Global Warming As Haiku

<a href="http://daily.sightline.org/2013/12/16/the-entire-ipcc-report-in-19-illustrated-haiku/">Gregory C. Johnson</a>/Sightline.org


Recently at the annual American Geophysical Union meeting in San Francisco, a number of climate researchers and communications specialists sounded off about the problems involved in conveying climate science information to the public. Naomi Oreskes, the Harvard science historian, noted one of the many challenges: There’s a huge gap between how grave the climate issue actually is, and how clinical and detached climate scientists seem to sound when they discuss it.

“Our tone doesn’t match our words,” Oreskes said. As a result, climate communications often lack emotional authenticity.

But not every scientist fails to communicate effectively (or, seems to emulate Spock when doing so). And now one climate expert, Gregory C. Johnson, has done something truly innovative when it comes to sharing global warming information in an understandable, and even moving, way.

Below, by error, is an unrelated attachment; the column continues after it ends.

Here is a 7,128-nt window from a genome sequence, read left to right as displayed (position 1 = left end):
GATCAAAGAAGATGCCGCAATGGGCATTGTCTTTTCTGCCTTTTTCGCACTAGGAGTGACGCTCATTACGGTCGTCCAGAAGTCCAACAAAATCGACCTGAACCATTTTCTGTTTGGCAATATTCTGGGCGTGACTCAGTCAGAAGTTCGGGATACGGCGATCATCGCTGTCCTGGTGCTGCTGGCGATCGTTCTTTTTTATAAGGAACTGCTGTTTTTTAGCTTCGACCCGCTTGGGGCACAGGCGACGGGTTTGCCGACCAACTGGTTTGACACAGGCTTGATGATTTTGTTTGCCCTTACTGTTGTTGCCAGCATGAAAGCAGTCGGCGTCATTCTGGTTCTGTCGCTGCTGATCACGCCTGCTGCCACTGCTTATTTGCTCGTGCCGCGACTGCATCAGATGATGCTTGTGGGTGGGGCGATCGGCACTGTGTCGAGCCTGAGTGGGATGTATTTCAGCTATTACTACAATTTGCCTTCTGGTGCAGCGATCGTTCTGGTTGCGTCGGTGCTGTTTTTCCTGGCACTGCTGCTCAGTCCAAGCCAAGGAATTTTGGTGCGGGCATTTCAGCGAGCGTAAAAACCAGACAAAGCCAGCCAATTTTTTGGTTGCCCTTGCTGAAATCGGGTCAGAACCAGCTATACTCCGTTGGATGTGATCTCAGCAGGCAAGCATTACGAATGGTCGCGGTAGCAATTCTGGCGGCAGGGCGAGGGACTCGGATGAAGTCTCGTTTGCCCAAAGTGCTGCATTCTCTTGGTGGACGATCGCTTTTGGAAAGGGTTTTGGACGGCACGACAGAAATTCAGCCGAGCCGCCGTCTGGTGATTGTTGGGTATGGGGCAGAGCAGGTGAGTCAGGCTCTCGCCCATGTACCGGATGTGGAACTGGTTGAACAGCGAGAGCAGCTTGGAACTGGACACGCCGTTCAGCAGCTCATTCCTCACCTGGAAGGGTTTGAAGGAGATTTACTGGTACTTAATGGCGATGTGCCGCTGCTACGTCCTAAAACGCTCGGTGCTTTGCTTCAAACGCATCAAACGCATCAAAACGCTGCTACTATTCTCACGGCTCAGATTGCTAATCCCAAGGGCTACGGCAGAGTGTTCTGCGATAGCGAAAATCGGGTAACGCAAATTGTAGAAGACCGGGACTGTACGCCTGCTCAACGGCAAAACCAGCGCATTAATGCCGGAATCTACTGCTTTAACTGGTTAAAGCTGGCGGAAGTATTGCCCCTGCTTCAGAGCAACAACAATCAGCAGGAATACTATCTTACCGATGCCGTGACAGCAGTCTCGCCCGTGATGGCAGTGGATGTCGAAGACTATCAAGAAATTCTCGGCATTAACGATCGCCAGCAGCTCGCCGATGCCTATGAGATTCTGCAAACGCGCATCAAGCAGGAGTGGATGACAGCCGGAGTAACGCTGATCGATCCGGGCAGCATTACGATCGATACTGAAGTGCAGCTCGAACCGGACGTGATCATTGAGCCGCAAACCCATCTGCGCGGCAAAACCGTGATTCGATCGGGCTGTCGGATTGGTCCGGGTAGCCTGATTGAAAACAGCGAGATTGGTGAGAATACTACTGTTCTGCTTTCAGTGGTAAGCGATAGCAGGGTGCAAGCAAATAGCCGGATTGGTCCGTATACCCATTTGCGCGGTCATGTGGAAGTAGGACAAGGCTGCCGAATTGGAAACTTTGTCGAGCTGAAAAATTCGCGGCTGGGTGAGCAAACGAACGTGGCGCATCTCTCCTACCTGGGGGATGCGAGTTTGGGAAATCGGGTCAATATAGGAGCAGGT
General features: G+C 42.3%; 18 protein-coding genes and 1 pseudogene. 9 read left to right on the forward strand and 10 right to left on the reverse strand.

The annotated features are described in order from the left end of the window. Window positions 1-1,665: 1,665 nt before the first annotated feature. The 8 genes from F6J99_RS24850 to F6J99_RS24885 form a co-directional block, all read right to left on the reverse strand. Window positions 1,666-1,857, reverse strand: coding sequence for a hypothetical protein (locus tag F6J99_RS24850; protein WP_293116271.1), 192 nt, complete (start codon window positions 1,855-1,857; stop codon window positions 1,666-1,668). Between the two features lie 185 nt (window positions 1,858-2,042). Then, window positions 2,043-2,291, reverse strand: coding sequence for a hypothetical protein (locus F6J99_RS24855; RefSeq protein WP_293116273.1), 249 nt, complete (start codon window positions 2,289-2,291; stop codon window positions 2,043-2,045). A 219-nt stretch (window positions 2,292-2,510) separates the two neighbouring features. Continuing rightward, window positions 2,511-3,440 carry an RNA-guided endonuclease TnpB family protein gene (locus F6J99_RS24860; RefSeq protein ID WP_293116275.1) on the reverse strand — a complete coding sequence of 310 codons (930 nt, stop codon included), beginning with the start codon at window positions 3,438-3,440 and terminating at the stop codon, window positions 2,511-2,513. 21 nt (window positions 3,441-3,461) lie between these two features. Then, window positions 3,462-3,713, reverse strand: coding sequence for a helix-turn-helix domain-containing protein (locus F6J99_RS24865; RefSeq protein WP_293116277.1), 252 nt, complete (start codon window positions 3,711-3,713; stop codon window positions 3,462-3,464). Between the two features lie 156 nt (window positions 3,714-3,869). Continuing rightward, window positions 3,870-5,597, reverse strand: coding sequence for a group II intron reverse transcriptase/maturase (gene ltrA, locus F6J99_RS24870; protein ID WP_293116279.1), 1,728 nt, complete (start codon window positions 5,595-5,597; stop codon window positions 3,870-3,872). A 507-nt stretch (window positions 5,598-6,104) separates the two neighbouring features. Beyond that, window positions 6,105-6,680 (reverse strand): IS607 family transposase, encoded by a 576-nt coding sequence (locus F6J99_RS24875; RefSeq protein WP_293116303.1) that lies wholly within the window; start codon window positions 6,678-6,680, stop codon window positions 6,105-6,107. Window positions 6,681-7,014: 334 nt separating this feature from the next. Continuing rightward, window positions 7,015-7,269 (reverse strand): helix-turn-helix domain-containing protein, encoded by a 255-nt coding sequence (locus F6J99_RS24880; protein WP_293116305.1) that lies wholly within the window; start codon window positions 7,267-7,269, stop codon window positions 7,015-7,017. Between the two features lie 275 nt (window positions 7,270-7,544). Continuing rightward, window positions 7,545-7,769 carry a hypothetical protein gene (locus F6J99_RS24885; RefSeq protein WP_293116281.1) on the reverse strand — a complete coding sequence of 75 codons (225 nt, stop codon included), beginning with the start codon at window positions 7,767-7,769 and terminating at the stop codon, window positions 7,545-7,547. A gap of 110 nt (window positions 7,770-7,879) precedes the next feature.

Sightline.org has published 19 illustrated haiku by Johnson (see one example above) that attempt to distill the message of the United Nations’ Intergovernmental Panel on Climate Change’s recent Summary for Policymakers. The “SPM,” as it’s known, is a highly technical and difficult document; Johnson, as a lead author, understands it far better than most mortals. However, he has replaced its wonkery with a series of brief poems, each accompanied by a watercolor illustration.

The haiku are given simple titles that reflect parts of the report: “History, Water,” “Models,” “Change Drivers.” Many of the haiku are, of course, about what will come: “The Future.” Like this one:

Gregory C. Johnson/Sightline.org

You can see the entire set of Johnson’s haiku on the Sightline Institute’s blog. In light of the snafus and misinformation attending the rollout of the IPCC’s Summary for Policymakers in September, as well as the long history of IPCC communications problems, they’re quite a welcome change. To Dr. Johnson, then, we offer a haiku of our own:

Thank you, scientist:

Not for your facts or data

But for what they mean.

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